Published in New Europe
By Robert Muggah
Our cities will not be the same after COVID-19. Nor should they be. In Italy, as elsewhere, the public-health crisis has put us on the defensive. Our hospitals have been inadequate. And our cities, having been planned to meet our needs at a particular moment that looks nothing like the present, have fueled contagion.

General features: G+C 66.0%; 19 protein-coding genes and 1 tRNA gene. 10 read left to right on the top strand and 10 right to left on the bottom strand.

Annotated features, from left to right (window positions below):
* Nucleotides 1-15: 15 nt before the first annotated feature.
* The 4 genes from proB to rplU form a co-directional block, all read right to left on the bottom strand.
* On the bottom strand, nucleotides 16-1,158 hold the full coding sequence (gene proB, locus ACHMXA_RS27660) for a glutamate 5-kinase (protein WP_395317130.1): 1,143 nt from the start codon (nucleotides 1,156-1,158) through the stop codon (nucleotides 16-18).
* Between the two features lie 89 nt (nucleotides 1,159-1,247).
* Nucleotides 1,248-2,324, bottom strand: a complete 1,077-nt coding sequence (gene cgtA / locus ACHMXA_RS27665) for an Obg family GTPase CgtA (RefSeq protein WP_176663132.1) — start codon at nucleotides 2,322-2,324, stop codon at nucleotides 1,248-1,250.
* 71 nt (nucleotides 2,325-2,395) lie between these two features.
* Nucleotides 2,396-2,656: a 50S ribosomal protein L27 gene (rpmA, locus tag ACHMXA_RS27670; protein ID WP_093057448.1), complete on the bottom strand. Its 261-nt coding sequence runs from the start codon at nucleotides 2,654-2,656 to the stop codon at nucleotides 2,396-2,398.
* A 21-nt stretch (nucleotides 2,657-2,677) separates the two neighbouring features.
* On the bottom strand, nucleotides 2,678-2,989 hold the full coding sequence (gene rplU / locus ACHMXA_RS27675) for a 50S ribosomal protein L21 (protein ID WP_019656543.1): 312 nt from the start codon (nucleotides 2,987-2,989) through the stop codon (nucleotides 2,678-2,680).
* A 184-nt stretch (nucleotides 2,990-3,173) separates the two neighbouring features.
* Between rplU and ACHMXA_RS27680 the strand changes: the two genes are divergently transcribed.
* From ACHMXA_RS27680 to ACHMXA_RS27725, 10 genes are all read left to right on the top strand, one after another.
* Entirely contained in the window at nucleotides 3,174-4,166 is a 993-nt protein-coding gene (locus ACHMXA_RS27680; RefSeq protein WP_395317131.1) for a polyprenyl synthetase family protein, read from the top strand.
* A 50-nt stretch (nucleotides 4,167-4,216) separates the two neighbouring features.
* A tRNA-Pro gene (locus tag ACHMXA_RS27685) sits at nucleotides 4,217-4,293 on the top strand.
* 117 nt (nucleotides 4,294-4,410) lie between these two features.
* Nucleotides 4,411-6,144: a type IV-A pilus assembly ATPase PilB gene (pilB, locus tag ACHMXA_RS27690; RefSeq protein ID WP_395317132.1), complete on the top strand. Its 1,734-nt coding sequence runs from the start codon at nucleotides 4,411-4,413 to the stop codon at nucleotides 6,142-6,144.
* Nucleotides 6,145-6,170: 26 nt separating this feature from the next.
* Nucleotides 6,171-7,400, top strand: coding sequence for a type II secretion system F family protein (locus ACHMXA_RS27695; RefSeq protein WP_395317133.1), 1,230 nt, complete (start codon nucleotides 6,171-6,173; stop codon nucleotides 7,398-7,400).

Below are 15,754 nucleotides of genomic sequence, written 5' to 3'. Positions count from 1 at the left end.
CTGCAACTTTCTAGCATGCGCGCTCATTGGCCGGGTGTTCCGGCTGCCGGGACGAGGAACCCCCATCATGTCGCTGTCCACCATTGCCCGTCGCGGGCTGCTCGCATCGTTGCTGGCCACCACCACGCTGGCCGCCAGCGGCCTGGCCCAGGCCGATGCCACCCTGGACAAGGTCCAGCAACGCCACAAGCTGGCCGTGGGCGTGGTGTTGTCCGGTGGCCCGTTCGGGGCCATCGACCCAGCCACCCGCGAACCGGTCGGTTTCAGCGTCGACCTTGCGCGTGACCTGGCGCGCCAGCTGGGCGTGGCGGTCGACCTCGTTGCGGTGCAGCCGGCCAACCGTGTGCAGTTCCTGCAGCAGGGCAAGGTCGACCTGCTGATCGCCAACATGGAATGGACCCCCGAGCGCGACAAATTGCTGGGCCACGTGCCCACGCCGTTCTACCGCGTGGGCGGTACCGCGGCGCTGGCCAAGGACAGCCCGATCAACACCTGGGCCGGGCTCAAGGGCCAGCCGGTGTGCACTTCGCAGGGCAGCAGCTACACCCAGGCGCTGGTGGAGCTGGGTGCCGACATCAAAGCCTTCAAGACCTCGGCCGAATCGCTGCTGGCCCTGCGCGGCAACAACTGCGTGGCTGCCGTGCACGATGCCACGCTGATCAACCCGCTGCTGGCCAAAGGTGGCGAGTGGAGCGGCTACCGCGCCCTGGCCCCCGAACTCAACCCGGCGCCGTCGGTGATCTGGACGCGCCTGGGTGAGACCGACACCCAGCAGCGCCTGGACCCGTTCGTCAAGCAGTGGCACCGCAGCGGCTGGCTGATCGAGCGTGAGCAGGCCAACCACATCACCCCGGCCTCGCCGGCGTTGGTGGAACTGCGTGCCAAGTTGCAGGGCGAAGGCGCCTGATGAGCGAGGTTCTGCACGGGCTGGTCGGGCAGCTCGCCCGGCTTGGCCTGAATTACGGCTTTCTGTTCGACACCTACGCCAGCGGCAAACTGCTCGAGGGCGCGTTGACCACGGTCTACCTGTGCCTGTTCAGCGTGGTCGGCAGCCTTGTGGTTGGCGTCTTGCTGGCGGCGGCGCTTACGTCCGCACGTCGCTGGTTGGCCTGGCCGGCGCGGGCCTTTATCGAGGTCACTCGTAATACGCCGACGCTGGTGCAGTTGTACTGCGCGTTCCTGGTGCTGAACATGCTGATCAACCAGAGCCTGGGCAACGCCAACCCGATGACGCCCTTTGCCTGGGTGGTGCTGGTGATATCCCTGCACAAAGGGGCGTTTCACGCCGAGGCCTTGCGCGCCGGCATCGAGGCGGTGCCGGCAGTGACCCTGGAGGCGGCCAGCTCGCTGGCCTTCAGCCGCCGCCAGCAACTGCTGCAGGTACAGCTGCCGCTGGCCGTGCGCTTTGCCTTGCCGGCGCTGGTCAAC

As a result, the coronavirus is shutting down the engine of ideas and interactions that drives social dynamism and economic growth: the urban centre. And, because contagion may turn out to be a long-term or chronic threat, how to adapt urban design and management accordingly has become a salient question for architects.